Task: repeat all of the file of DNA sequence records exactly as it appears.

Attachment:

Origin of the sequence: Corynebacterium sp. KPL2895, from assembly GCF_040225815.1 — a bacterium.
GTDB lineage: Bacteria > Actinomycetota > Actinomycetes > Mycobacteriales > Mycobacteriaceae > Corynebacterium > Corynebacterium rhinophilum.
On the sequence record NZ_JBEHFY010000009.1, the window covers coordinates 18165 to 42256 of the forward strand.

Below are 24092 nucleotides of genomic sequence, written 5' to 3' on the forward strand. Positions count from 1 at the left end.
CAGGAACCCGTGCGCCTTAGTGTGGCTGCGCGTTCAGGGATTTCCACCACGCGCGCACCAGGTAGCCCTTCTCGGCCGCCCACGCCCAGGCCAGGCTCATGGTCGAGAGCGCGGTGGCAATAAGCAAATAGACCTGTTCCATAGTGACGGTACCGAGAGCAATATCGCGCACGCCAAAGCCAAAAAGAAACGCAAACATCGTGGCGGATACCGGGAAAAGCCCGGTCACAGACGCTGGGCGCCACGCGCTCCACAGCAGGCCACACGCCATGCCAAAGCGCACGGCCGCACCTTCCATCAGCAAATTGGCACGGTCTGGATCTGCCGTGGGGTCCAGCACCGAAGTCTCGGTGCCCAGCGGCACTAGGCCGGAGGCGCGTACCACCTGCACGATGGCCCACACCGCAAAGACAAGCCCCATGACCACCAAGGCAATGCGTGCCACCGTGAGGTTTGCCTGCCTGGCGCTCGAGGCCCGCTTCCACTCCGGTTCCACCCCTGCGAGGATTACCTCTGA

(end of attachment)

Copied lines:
Origin of the sequence: Corynebacterium sp. KPL2895, from assembly GCF_040225815.1 — a bacterium.
GTDB lineage: Bacteria > Actinomycetota > Actinomycetes > Mycobacteriales > Mycobacteriaceae > Corynebacterium > Corynebacterium rhinophilum.
On the sequence record NZ_JBEHFY010000009.1, the window covers coordinates 18165 to 42256 of the forward strand.

Below are 24092 nucleotides of genomic sequence, written 5' to 3' on the forward strand. Positions count from 1 at the left end.
CAGGAACCCGTGCGCCTTAGTGTGGCTGCGCGTTCAGGGATTTCCACCACGCGCGCACCAGGTAGCCCTTCTCGGCCGCCCACGCCCAGGCCAGGCTCATGGTCGAGAGCGCGGTGGCAATAAGCAAATAGACCTGTTCCATAGTGACGGTACCGAGAGCAATATCGCGCACGCCAAAGCCAAAAAGAAACGCAAACATCGTGGCGGATACCGGGAAAAGCCCGGTCACAGACGCTGGGCGCCACGCGCTCCACAGCAGGCCACACGCCATGCCAAAGCGCACGGCCGCACCTTCCATCAGCAAATTGGCACGGTCTGGATCTGCCGTGGGGTCCAGCACCGAAGTCTCGGTGCCCAGCGGCACTAGGCCGGAGGCGCGTACCACCTGCACGATGGCCCACACCGCAAAGACAAGCCCCATGACCACCAAGGCAATGCGTGCCACCGTGAGGTTTGCCTGCCTGGCGCTCGAGGCCCGCTTCCACTCCGGTTCCACCCCTGCGAGGATTACCTCTGA